Jan Fyt, following the example of his teacher Frans Snyders, became one of the most accomplished and successful painters of gamepieces in Flanders during the seventeenth century. After a period spent in Italy during the early 1640s, Fyt developed a more fluid technique, characteristed by rapid, free brushwork and a virtuoso description of fur and feathers. These paintings, dated to the last year of the artist’s life, were designed as pendants and show the painter’s masterly technique to brilliant effect.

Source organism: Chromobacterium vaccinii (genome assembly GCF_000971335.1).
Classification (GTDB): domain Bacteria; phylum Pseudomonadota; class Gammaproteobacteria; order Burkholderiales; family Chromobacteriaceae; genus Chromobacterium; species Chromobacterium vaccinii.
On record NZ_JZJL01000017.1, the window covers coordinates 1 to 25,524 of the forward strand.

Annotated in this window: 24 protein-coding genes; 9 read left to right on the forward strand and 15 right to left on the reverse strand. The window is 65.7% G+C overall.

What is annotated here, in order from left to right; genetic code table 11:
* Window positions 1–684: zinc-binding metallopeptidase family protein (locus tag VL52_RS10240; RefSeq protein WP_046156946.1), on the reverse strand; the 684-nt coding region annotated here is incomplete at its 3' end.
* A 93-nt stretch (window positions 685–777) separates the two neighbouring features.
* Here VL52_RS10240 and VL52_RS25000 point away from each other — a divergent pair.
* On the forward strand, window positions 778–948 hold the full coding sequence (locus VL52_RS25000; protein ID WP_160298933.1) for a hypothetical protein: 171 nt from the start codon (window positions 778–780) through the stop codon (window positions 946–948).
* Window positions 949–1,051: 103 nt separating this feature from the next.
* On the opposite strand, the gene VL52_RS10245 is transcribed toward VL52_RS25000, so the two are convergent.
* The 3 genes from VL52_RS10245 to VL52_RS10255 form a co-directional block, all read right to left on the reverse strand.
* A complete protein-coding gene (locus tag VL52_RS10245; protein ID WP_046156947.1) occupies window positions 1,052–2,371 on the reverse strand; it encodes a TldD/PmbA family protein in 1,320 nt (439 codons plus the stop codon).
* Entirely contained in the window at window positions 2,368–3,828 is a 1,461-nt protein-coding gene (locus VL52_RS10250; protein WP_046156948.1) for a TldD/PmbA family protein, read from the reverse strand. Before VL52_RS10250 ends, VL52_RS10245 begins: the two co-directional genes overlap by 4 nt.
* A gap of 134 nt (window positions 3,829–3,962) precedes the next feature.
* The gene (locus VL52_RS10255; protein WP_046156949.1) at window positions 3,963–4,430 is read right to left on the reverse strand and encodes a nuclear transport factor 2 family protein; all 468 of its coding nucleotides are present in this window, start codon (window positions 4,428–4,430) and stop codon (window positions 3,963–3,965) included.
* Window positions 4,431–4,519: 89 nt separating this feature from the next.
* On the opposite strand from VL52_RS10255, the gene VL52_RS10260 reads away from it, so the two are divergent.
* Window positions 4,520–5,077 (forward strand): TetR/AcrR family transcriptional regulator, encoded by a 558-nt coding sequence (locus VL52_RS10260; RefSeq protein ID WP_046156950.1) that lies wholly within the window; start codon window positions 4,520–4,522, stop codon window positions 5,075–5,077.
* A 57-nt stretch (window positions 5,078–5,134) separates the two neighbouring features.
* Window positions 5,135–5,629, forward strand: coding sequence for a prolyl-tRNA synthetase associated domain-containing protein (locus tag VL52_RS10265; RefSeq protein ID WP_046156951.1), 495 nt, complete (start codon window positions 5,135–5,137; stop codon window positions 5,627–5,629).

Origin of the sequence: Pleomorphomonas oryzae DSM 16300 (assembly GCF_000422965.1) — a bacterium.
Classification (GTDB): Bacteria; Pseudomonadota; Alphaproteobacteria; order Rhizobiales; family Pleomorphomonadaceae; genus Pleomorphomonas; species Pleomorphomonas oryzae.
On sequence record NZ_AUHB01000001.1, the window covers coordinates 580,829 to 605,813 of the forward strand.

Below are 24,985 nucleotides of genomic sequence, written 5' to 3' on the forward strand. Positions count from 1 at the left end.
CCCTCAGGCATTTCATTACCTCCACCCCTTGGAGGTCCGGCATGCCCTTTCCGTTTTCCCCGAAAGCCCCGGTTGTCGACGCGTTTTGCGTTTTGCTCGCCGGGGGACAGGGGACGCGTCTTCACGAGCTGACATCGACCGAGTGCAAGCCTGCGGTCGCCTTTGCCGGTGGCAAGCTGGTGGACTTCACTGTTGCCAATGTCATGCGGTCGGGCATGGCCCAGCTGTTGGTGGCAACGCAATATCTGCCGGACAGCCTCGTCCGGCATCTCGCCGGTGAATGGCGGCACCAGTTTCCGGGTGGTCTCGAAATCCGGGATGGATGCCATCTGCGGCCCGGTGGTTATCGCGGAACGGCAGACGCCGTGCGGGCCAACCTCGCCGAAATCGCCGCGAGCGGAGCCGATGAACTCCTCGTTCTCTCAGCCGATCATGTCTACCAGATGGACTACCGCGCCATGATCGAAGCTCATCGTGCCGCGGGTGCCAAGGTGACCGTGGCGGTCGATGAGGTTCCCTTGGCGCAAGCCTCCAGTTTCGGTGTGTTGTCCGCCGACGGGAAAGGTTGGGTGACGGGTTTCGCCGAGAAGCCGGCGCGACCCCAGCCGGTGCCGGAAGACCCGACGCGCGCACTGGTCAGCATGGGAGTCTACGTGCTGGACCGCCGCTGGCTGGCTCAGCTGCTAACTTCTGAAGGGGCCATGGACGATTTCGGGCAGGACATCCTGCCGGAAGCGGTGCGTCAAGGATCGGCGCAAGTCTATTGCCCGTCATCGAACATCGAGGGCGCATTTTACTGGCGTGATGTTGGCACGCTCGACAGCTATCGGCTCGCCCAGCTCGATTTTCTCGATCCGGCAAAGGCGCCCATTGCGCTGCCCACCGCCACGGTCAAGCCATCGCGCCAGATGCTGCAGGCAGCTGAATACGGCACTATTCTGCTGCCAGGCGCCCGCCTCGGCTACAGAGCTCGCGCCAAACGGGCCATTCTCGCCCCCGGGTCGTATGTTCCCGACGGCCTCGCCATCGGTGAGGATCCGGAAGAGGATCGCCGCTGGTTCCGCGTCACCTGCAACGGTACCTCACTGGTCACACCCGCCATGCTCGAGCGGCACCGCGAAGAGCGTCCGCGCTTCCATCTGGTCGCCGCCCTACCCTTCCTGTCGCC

Depictions of the trophies of the hunt were popular subjects amongst wealthy patrons and collectors during the seventeenth century. With the acquisition of country estates, wealthy merchants and the nobility increasingly lavished their tables with the produce of their domains. The plentiful game depicted in works like the present would have signified for their patrons the plenty and abundance of their lands. The hunting of game was traditionally a royal privilege, granted in fief to the lord of the manor, but other elements of the pictures can be understood to specifically reference the patron’s desire to display his dominance over his estate (heerlijkheid). The prominent mallard in the second of Fyt’s pair, for example, may here also have been intended as a reference to the pachtschuld, a seigneurial tax levied on all poultry kept on an estate. The field of wheat in the other can likewise be interpreted in the light of feudal practices, referencing banmolen, a law which required that tenant farmers must, for a fee, grind all their grain in mills owned by their lord. The prominence given to the wheat in Fyt’s work, emphasised by the stalk in the centre foreground of the picture, perhaps served to stress this privilege in Fy's picture.